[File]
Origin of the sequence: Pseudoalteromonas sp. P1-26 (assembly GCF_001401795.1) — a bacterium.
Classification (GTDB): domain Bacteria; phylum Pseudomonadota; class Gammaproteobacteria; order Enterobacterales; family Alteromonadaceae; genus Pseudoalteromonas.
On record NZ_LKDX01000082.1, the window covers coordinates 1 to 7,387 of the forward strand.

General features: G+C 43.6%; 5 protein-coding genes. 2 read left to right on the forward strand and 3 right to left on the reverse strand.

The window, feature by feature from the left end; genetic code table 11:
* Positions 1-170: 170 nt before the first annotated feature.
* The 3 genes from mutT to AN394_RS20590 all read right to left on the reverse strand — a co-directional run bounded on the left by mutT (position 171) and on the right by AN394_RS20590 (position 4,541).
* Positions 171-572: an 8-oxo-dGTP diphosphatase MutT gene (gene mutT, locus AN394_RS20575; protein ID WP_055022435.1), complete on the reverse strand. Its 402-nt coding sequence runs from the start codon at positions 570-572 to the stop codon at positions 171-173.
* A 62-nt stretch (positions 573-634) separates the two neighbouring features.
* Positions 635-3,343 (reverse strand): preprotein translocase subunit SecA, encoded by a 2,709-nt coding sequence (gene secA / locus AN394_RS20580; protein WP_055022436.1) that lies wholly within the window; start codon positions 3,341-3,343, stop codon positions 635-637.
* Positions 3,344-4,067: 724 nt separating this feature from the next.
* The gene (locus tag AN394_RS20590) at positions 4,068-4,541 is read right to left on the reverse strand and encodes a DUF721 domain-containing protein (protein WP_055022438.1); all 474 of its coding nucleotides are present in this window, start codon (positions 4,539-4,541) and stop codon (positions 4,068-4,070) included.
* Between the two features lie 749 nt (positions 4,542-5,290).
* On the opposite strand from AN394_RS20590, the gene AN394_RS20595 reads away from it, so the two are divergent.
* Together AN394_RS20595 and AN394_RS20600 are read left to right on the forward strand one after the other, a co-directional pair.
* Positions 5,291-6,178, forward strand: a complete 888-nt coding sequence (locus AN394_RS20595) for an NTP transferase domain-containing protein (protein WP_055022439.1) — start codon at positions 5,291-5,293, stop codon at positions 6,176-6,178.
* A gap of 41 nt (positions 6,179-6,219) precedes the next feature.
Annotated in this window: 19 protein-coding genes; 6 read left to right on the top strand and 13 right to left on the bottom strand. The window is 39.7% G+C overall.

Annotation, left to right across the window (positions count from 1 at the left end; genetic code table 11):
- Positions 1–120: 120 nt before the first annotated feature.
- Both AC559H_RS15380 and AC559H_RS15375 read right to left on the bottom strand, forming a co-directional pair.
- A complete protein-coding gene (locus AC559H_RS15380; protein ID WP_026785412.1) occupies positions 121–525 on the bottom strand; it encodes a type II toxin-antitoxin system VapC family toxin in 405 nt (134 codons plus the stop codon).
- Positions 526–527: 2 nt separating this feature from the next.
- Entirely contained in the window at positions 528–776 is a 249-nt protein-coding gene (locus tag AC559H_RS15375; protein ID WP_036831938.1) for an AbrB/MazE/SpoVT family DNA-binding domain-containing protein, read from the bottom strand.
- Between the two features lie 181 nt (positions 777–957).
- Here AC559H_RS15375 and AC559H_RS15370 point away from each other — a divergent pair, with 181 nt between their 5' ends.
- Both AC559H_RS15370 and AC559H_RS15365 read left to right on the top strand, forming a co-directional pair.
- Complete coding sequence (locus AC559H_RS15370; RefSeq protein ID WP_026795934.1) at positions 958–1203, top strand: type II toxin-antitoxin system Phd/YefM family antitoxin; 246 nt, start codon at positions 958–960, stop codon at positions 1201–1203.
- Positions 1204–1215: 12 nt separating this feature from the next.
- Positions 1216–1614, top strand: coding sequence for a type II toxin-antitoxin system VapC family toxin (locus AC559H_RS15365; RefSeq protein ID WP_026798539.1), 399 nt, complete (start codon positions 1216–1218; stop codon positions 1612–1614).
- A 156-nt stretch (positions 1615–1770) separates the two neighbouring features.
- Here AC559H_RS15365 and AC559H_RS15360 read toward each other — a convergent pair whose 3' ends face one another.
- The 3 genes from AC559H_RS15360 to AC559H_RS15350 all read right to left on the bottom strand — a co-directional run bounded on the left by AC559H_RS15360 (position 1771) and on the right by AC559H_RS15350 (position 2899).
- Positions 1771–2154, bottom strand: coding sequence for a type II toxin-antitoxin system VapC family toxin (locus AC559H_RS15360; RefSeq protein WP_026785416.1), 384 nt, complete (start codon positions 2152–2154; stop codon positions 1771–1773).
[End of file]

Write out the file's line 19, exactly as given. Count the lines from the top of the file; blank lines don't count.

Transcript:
Annotation, left to right across the window (positions count from 1 at the left end; genetic code table 11):